Thousands of mourners thronged roads Thursday in Indonesia to say farewell to late President Abdurrahman Wahid, a beloved, one-eyed cleric who reached out to religious minorities in the world's most populous Muslim-majority nation.
Wahid, who ruled for nearly two years of tumult as Indonesia embarked on a path to democracy in 1999 after three decades of dictatorship, died in a hospital Wednesday. He was 69.
A memorial service was led by President Susilo Bambang Yudhoyono before the burial in Wahid's East Java hometown of Jombang, where about 10,000 supporters prayed over his remains, which were wrapped in white sheets.
The televised service began a week of national mourning during which flags will be flown at half-staff. Some official New Year's Eve celebrations were canceled.
There was a massive outpouring of sentiment for a man whose open style, impromptu joke telling and naps during his own speeches endeared him to the masses. Weeping admirers lit candles and incense and said prayers at vigils held at mosques, churches, temples, schools and landmarks.
Wahid, known fondly by his nickname Gus Dur, was a democratic reformer and proponent of moderate Islam who ultimately was unable to implement his ambitious ideas amid the financial and political chaos that dominated the vast island state of 235 million people during his presidency.
A White House statement said Wahid was "a pivotal figure" in Indonesia's transition to free government who "will be remembered for his commitment to democratic principles, inclusive politics, and religious tolerance."
During his short term, from October 1999 to July 2001, Wahid led a broad coalition of unity but was eventually impeached after firing Yudhoyono, then a Cabinet minister, for refusing to declare a state of emergency when the army positioned tanks facing the Presidential Palace.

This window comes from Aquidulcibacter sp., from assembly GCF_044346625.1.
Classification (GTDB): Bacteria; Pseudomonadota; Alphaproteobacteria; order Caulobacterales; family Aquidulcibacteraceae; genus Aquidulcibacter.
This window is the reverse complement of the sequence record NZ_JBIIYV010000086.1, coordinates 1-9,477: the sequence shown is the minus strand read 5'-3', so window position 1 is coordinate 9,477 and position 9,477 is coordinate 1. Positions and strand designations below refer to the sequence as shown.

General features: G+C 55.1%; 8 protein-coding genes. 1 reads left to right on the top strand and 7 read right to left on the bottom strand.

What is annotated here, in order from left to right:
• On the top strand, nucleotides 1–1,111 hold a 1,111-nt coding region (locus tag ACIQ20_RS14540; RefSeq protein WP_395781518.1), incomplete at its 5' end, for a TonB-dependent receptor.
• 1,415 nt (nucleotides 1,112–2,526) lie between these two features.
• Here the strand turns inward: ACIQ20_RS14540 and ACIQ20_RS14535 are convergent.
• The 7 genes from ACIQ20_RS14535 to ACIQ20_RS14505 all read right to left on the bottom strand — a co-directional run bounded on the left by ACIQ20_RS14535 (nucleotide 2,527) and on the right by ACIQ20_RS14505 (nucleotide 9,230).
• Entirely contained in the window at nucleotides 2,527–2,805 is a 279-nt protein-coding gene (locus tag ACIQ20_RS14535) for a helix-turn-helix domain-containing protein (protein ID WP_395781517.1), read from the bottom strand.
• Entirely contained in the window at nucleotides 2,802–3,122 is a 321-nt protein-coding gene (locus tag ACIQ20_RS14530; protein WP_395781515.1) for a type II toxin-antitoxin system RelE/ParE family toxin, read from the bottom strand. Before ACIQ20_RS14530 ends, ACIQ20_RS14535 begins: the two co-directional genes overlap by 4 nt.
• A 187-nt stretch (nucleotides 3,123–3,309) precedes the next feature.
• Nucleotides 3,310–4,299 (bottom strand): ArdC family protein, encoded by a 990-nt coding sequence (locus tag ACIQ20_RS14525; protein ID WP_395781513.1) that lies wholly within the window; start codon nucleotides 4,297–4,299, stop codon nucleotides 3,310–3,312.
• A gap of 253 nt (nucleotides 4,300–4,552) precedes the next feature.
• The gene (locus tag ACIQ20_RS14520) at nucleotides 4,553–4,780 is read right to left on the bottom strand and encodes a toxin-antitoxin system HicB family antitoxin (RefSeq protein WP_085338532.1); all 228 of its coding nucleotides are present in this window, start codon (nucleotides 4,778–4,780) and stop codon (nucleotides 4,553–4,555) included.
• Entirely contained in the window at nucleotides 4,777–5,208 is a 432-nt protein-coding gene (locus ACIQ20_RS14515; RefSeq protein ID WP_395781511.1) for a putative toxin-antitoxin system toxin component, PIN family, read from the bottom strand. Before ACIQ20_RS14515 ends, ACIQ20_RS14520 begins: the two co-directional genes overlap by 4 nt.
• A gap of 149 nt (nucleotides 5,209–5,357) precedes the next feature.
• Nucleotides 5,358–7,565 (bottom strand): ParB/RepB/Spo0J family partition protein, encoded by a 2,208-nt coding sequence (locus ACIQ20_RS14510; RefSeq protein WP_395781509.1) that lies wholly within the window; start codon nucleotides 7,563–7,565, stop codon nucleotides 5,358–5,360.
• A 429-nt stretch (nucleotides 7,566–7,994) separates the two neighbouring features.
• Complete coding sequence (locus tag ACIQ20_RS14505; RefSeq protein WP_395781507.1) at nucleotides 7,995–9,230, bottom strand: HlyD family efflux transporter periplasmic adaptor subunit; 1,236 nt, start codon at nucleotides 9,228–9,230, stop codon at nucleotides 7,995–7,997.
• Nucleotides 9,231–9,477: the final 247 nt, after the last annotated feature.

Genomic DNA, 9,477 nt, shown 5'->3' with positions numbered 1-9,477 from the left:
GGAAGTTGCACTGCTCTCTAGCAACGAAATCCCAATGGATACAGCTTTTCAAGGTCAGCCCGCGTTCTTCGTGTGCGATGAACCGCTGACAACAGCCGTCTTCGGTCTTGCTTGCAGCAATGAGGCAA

Wahid had been in the intensive care unit of Ciptomangunkusumo Hospital in Jakarta for the past week.
The former president died during surgery to remove a blood clot in his heart, said professor Yusuf Misbach, head of his medical team. Wahid's condition had deteriorated because of complications with diabetes and kidney failure, he said.
Wahid had struggled with illness for years and was confined to a wheelchair. Nearly blind, he also suffered serious kidney problems and diabetes.
Presidential spokesman Julian Pasha noted Wahid's widespread popularity, saying "we lost one of our greatest figures, who was very much loved by people from all walks of life."
Abdurrahman Wahid, a long-serving head of the Nahdlatul Ulama, Indonesia's largest Islamic group, pushed for interfaith dialogue and accepted an invitation to visit Israel in October 1994.
In 1997, he traveled to Tel Aviv where he jointly signed a peace charter promoted by the Simon Perez Institute, a courageous effort at diplomacy in a country that still has no formal diplomatic ties with the Jewish state.
"We have lost a true friend and a warrior for peace and mutual respect," said Rabbi Abraham Cooper, associate dean of the Simon Wiesenthal Center. "As a devout Muslim with a following of tens of millions, Mr. Wahid was unafraid to condemn unambiguously terrorism in all its forms."
"He was a very open person. ... All minorities, underdogs or those suffering always felt secure with him. That was very extraordinary," said Franz Magnis-Suseno, a Catholic priest. "He was a humanist. ... For people like me, he emitted a friendly Islam that made us feel safe."
Wahid was an opponent of Suharto in the dictator's final years in power. Wahid attempted to establish a truth and reconciliation commission to investigate political killings, disappearances and massacres during Suharto's 32-year rule, but political opposition was too great.
Wahid was elected Indonesia's third president on Oct. 20, 1999. While in office, he worked for peaceful solutions to secessionist movements in restive provinces such as Aceh and Papua.
He visited East Timor after it became a new nation and apologized for human rights abuses committed by Indonesian forces during its brutal 24-year occupation.
Associated Press writer Ali Kotarumalos contributed to this report.